In 1999, Dean and Maria Scanlon turned a space formerly used as a hardware store into a 26-seat restaurant with an eclectic international menu that helped its diners find "freedom from limitations." Since then, L'attitude's cuisine has lured in a steady stream of patrons, who gather around tables for dishes ranging from asian spring rolls and Cajun jambalaya to veggie risotto and a slow-roasted Atlantic salmon large enough to feed two people or one yeti. The Scanlons decided to expand as a result of their casual-yet-upscale eatery's popularity, and have been taking over and renovating adjacent business spaces as they become available. Now on several weeknights, live music and karaoke entertain guests.
A Marine Corps tour of duty introduced Chef Daniel Houle to a world’s worth of cuisine. Stateside, he perfected his culinary techniques as a sous chef for an array of restaurants that served both à-la-carte and banquet menus. Now, at 39 West Restaurant and Lounge, Chef Daniel deconstructs Italian staples to bring in modern twists and merges them with American flourishes. The two cuisines intersect most vividly in 39 West’s grilled pizzas, which the kitchen staff sprinkles with American standbys such as philly cheesesteak and barbecue chicken. Dining companions can perform syncopated chewing to complement the bass lines of live music from Wednesday to Saturday.
In the kitchen of Fusion El Rincon Del Sabor Restaurant, cooks conjure the flavors of Ecuadorian cuisine. They marinate shrimp for fresh ceviche, grill steak sandwiches, and sauté pans of Ecuadorian-style fried rice. Each day of the week brings a dedicated dish: on Mondays, for example, it's seco de chivo—a rich lamb stew with flavors deepened by dark beer.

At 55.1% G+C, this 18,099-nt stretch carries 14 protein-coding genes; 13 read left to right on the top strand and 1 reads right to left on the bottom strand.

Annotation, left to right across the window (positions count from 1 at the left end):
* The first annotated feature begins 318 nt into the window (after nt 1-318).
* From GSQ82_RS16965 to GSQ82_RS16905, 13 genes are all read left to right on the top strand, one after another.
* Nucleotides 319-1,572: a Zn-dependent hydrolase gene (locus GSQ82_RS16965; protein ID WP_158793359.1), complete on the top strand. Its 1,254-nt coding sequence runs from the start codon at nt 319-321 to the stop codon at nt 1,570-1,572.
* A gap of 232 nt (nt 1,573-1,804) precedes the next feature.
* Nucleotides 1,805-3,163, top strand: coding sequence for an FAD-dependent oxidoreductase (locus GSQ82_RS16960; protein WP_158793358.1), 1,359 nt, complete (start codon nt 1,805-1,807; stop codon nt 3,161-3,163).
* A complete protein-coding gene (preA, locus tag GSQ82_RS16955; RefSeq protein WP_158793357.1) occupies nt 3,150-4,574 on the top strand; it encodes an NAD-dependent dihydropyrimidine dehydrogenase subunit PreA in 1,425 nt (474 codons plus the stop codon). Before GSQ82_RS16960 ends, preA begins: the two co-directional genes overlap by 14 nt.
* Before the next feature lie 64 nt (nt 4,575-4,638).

You would be hard pressed to find a can opener anywhere in the kitchen of Cilantro Mexican Grill. That's because the restaurant's chefs don't need one; they only cook with fresh ingredients. A typical day in their kitchen sees the chefs mashing the nutty flesh of ripe avocados into guacamole, slicing fresh tortillas to be fried and sprinkled with lime juice, and grilling adobo-seasoned chicken, steak, and fresh line-caught Atlantic pollock purchased from local fisherman at the docks of Point Judith, Rhode Island. Local growers get in on the action too, supplying the kitchen with tomatoes and onions. All five locations serve mason jar margaritas and craft beers with the Cranston location finding patrons sipping one of 20+ brews.
Village Italian Deli & Meats satiates cravings for handheld meals with a menu of hot and cold subs. Cold options include the tangy buffalo-chicken salad and the pepperoni-and-cheese sub, and warmer offerings lean toward Italian-inspired sandwiches loaded with meatballs and peppers or eggplant parmesan.
Cuisine Type: American
Handicap Accessible: Yes
Number of Tables: 1?5
Parking: Parking lot
Most Popular Offering: Burgers, quesadillas, mac 'n' cheese
Delivery/Takeout Available: Yes
Outdoor Seating: Yes
Boomerang Deli and Wieners is a popular local joint, and with its vast menu filled with sandwiches, salads, pastas, and local favorites such chowder, it's not very hard to see why. Patrons stop in to grab 1 of the eatery's 27 subs and wraps or 9 quarter-pound burgers. Or, they can dive into 15 types of gooey baked mac 'n' cheese, including ones with barbecue pulled pork and bacon.
Other options include wings, quesadillas, and clam cakes, which are the most appropriate thing to get a lobster for its birthday. One of the most in-demand seafood dishes is the fish 'n' chips?Boomerang has been known to sell more than 100 of them in a day.